A busy summer month full with lots of triathlon (swim, bike, run) trainings, a 1/8 triathlon race that resulted in my first WIN, an Ironman Olympic Distance race close to my home town and only 3 weeks later the next Olympic Distance race in London: the London Westminster Olympic Distance triathlon!
Why London? One day at work, several months ago, I spoke with an English colleague about sports and it came up to triathlons and to my surprise he was training for triathlon races as well. He had just registered for the London Westminster triathlon and invited me to compete in this race as well. Since the date of the Ironman 5150 Hoorn wasn’t confirmed yet (and luckily there were a few weeks in between in the end) and the date of the London race was quite nicely in the middle between IM 70.3 Elsinore and IM 70.3 Vichy, I decided to register as well.
My colleague informed that I really had to register for the Westminster race on Sunday and not for the other OD race on Saturday. The Saturday race was far less interesting since the bike route was a much shorter loop and had many more of this short loop. The bike route of the Westminster race on Sunday went all the way to the city center along the River Thames, past the London Eye and the route turned around just before the Big Ben tower and Westminster Hall.
On Friday 26 July very early morning, I took the train to Amsterdam Central Station where I changed to the International Train EuroStar that would bring me to the center of London with a change-over in Brussels. With my clothes, helmet and everything else stuffed into my bike suitcase on wheels and a backpack, with my laptop and smaller items, on my back it went pretty easy actually. Early afternoon I arrived in London St. Pancras and from there I took the metro to the Excel Center. I had bought an Oyster card in the train and with this card you can use the public transport a lot cheaper compared to buying every ticket separately. At the Excel Center, where also the triathlon start & finish were, I had booked a room in the Novotel hotel. Comfortable and with a view at the Excel Center and the Royal Victoria Dock where the swimming would be done. The Excel Center is a huge conference complex with an enormous large hall for the event.
On Friday afternoon and Saturday I had some time to explore the center of London a little bit. I didn’t want to walk too much so I wouldn’t feel too tired but doing something is always nice. Actually, in the hotel gym on Friday night I had an hour indoor bike ride and on Saturday half an hour easy run so I did get my activities anyway.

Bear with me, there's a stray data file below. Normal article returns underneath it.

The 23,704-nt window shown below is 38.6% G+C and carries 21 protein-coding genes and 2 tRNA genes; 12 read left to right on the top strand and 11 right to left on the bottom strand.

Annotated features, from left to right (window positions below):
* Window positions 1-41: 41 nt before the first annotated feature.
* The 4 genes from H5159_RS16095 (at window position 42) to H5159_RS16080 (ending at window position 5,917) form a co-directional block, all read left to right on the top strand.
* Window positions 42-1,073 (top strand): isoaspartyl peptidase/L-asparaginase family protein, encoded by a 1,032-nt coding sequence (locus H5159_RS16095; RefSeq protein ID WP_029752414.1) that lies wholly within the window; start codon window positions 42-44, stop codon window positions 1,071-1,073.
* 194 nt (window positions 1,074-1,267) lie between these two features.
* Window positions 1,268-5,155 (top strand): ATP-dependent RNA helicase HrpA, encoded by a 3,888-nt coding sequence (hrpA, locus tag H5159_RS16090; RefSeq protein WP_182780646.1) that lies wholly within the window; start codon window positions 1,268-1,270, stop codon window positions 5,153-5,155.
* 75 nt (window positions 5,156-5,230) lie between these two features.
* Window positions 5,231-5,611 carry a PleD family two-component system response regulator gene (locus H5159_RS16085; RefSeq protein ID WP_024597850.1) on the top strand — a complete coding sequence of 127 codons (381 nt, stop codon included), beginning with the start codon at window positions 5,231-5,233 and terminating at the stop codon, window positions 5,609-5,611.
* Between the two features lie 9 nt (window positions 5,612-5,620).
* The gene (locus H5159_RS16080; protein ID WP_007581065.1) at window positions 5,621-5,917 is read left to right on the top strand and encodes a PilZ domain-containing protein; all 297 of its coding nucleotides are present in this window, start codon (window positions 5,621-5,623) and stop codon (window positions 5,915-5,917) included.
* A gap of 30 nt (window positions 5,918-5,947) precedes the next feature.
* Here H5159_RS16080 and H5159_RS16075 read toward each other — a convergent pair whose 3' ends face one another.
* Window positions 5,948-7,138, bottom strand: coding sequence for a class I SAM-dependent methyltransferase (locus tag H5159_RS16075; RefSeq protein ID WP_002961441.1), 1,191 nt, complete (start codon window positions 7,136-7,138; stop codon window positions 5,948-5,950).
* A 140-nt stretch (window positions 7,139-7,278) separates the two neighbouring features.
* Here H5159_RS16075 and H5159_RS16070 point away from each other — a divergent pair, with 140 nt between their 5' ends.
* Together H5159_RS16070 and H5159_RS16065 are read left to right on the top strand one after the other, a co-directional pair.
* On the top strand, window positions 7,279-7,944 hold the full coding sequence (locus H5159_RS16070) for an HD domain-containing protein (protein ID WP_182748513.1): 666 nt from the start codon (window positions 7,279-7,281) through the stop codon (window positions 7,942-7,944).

The London Triathlon weekend is huge with so many athletes, different race lengths on both days but since there were already many triathlon races on Saturday, everything for the Sunday race was in place. My start time on Sunday was very early and the organisation made it possible that the early starters could complete the registration on Saturday late afternoon, including the bike checkin. This was a big relieve because otherwise this would have to be done at 05:30 – 06:00 hrs… And I would probably forget something at the time of the day! After the bike checkin and looking a bit around to remember the correct routes after swimming, for the bike exit, bike entrance and route to my rack and then the exit for the run. The complex is so big, you really have to remember where to go to in order not to lose any time searching for the exit during the race!
My start time on Sunday was 07:10! This was no holiday for me! But this also meant that there was only one group starting before me (and another 23 groups after me!) so I was hoping that the bike and run routes would be quite clear.
Sunday 28 July, very early morning after warming up my pasta meal and getting ready, it was just a short few minutes walk to the center. Not that many athletes yet but that would change quickly during the morning. Preparing my bike with the shoes for the flying mount, water bottle on the bike, and the start number belt of course. Just next to my bike placing my running shoes, cap and the flexible drink bottle. After my preparations and little warming up, I saw my colleague that had informed me about this race in the first place. A quick chat with him, wishing each other good luck and it was time for me to slowly head toward the athletes briefing tent.
Since spring 2019, I completely switched over to NutrID nutrition drink and I’m really fond of it. They have several types of nutrition, depending on the length of the workout and race. NutrID Benzine for normal workouts, for longer workouts and races they recommend NutrID Kerosine, and then there any powders for recovery, supplements, etc etc. The composition of the power depends on the athlete so it’s really a personalised nutrition. I don’t get paid by them, not even sponsored, but if you’re interested you have to check them out: nutrid.nl. In previous races, I’ve had many times issues with my stomach during the run section but with NutrID this isn’t happening anymore. So no more gels, bars and different energy drinks in my bottles. Only NutrID Kerosine and that’s it.
About 20 minutes before the swim start was the athletes briefing of my swim start group. I’m not sure, but maybe about 50 athletes per group were getting motivated and the last rules and regulations were explained. Since the London tri is so massive and accessible, I was expecting a lot of first-timers. After the briefing we had to wait for a few minutes before the first group was started, and then we could enter the water and go to the imaginary start line between the two buoys.